Saudi Arabia Restricts Annual Mecca Pilgrimage Due to COVID-19

only saudi residents will be admitted for the hajj, government says

By Jonny Lupsha, Wondrium Staff Writer

The Saudi Arabian government is limiting this year’s hajj to Saudi residents only, NPR reported. The revered pilgrimage to Mecca is a vital component of practicing Islam, but will be off-limits to Muslims from other countries due to fears of spreading the coronavirus. The hajj is the fifth of The Five Pillars of Islam.

Pilgrimage to Mecca
At least once in their lifetime, Muslims who are able to must make a pilgrimage to the Islamic holy land of Mecca. Photo by Zurijeta / Shutterstock

In efforts to slow the spread of coronavirus, the Saudi Arabian government is limiting Muslims’ annual pilgrimage to Mecca, known as the hajj, this year. “Officials announced in a statement that the pilgrimage, which is set to begin at the end of July, will be ‘very limited’ in size and restricted to Saudi residents only,” the NPR article said. “The Ministry of Hajj and Umrah cited the lack of an available vaccine and the risks of crowded gatherings. The hajj is one of Islam’s most important religious requirements as well as a major source of revenue for Saudi Arabia.”

NPR even cited a report from Statista stating that 2.5 million Muslims made the pilgrimage last year. So what makes the hajj such a vital part of Islam?

The Fifth Pillar

The Islamic faith is centered around The Five Pillars, or core beliefs or practices of Islam. The first pillar is a profession of faith, or “shahada.” The second pillar is “salat,” the practice of praying five times daily while facing Mecca. The third pillar, “zakat,” is the paying of alms, similar to tithing. The fourth pillar is fasting during the month of Ramadan, a practice called “sawm.” The fifth pillar is “hajj,” making a pilgrimage to the Islamic holy land of Mecca. It’s required that every Muslim that is able to makes the trek at least once in their lifetime.

“In many ways, [hajj] is the most complicated of the pillars, and has a combination of pre-Islamic, Qur’anic, and post-Qur’anic elements to it,” said Dr. Martyn Oliver, Senior Professorial Lecturer at American University. “While only mentioned some 14 times throughout the whole of the Qur’an, the context of many of these verses suggest that the contours and traditions of the pilgrimage were well known to the Qur’an’s early audience. And indeed, it was pilgrimage to the Kaaba in Mecca that had made this Arabian town a central place of religious activity during pre-Islamic times.”

The Old and the New

Dr. Oliver said that one passage of the Qur’an, sura 2, describes the locations of Safa and Marwa and shows how pre-Islamic history and Islam, an Abrahamic religion, can be integrated together.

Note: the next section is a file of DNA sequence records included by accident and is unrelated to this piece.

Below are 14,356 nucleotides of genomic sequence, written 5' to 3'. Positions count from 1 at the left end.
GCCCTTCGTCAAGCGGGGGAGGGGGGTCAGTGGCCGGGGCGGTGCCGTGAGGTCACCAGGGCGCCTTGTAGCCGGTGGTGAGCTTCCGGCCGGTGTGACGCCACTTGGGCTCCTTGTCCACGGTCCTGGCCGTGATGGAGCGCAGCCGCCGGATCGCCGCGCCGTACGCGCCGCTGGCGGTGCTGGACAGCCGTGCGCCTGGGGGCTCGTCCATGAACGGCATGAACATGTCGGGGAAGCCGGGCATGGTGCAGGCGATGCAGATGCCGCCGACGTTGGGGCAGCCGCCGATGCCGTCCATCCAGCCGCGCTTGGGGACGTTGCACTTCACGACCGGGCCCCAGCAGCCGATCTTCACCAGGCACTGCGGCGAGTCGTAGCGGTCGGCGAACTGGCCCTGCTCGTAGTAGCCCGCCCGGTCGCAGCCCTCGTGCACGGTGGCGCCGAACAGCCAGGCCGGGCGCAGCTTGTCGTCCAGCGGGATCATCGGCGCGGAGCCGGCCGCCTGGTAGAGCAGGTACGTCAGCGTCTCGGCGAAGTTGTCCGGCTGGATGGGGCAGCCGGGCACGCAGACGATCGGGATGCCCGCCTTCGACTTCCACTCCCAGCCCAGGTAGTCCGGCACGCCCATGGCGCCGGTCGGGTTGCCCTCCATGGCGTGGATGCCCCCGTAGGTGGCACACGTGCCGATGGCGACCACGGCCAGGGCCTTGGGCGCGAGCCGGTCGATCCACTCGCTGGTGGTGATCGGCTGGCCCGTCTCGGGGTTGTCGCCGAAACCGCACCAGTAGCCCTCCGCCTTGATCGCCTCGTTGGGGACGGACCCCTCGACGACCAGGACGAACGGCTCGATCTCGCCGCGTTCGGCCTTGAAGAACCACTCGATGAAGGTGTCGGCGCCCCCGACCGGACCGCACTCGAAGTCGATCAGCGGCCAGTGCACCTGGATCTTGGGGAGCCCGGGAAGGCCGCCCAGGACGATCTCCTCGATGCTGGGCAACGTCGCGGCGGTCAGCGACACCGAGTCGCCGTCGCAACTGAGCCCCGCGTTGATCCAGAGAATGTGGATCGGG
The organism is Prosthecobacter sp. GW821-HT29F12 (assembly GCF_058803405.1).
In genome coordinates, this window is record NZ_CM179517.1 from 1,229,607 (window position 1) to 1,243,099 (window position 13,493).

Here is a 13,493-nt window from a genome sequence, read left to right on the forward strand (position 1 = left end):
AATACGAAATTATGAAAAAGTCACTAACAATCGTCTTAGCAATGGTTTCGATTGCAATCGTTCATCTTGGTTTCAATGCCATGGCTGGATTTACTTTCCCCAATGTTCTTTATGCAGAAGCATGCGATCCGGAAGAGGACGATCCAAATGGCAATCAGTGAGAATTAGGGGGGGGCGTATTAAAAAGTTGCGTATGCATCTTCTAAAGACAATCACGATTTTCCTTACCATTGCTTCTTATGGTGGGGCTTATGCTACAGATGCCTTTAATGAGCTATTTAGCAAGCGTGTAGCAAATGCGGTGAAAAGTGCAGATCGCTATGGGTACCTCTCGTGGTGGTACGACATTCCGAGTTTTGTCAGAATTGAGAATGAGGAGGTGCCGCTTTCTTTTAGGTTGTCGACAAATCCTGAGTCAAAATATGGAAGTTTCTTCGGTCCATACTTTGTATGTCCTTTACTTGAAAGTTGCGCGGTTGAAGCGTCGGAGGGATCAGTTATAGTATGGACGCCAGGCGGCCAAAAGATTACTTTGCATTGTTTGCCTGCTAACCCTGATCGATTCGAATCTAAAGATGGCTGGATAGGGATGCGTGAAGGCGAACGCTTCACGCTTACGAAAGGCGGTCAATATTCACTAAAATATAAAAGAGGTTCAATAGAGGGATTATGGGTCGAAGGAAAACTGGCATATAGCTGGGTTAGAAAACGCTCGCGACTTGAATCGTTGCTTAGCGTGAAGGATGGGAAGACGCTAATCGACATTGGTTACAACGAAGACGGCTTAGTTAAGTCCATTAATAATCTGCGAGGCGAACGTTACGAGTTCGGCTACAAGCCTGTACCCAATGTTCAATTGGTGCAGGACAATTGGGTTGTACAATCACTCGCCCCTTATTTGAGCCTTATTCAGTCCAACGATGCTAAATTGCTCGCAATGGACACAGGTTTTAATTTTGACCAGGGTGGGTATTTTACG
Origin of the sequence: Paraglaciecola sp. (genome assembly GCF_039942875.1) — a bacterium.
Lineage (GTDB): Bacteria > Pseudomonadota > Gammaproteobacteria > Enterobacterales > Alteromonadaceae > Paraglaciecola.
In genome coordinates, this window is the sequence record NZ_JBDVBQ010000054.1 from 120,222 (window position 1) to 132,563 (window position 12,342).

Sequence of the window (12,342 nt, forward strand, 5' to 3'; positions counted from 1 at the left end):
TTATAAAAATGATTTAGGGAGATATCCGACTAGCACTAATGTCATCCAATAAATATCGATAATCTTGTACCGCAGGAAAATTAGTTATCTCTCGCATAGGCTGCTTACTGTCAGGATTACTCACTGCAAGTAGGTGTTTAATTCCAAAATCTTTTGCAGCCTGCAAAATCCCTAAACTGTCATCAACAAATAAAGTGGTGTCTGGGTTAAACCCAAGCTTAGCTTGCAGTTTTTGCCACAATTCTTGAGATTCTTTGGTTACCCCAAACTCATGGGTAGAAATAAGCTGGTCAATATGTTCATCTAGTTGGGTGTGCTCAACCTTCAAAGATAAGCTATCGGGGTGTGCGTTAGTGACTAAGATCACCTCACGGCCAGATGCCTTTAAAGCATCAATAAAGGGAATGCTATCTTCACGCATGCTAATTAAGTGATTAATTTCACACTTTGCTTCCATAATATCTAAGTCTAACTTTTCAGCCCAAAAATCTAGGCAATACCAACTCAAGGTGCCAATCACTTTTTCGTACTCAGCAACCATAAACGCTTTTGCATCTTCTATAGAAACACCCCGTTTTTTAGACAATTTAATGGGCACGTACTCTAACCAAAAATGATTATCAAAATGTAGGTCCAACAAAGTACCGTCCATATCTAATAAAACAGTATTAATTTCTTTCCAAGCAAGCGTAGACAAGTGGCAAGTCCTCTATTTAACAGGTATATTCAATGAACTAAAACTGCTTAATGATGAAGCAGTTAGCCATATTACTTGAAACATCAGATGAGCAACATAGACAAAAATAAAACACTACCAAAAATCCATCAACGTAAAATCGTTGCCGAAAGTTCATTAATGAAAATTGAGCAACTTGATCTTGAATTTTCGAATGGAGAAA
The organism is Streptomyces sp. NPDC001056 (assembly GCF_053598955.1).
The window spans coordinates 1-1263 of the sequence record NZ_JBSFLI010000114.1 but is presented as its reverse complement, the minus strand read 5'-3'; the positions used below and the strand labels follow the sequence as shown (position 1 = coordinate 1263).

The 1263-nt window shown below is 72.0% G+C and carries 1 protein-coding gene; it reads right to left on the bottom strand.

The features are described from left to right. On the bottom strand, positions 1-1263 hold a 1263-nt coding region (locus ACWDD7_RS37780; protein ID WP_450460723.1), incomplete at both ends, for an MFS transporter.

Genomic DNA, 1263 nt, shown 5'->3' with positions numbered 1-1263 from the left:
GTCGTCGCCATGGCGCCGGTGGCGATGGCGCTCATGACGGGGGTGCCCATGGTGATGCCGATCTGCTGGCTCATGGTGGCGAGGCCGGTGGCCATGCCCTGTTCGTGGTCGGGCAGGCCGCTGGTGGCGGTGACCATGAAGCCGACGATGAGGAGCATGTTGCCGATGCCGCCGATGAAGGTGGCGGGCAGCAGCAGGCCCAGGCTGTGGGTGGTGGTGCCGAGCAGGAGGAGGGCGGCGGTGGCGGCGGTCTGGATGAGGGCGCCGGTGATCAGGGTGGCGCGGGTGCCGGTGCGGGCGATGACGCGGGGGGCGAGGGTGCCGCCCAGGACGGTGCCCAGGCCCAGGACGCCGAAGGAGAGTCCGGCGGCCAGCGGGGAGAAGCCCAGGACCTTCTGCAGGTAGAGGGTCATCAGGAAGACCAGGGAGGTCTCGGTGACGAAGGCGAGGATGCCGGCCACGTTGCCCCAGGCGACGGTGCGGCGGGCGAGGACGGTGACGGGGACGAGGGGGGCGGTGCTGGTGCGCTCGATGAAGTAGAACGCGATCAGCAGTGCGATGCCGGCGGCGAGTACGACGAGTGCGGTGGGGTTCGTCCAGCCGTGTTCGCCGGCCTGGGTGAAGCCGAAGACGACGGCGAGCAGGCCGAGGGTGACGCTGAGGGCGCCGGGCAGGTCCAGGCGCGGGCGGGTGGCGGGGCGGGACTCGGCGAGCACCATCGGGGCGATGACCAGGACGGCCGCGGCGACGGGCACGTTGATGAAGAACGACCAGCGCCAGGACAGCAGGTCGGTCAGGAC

“Safa and Marwa are two hills near Mecca, between which it was said Hagar [the mother of Abraham’s son Ishmael] ran in search of water for her infant,” he said. “This verse seems to assure pilgrims that this act—ostensibly practiced by the pagans—was likewise of monotheistic origin. In this way, the Qur’an fuses together pre-Islamic ritual practice with a thoroughly Abrahamic interpretive scheme.”

The fusion of a pre-religious practice with a modern religious practice extends to other religions as well. Christians, for example, celebrate Christmas on December 25th, owing to Rome’s Saturnalia feast, which honored the winter solstice on the same day with gift-giving, candle-lighting, singing, and the decorating of houses.

“Multiple accounts of Islamic history tell of Muḥammad’s own pilgrimages to Mecca in the years before his death,” Dr. Oliver said. “That evidence, combined with the established customs, became the foundation for the hajj as we know it today. As with all the other pillars, the details of this ritual practice are left vague in the Qur’an, but especially in the case of the hajj there is a clear and well-known established custom to which would-be pilgrims could refer for their own practice.”

Dr. Martyn Oliver contributed to this article. Dr. Oliver is a Senior Professorial Lecturer at American University, where he also serves as the director of the Undergraduate Religious Studies and Arab World Studies programs. He received his BA in Religion from the University of Puget Sound and his PhD in Religion and Literature from Boston University.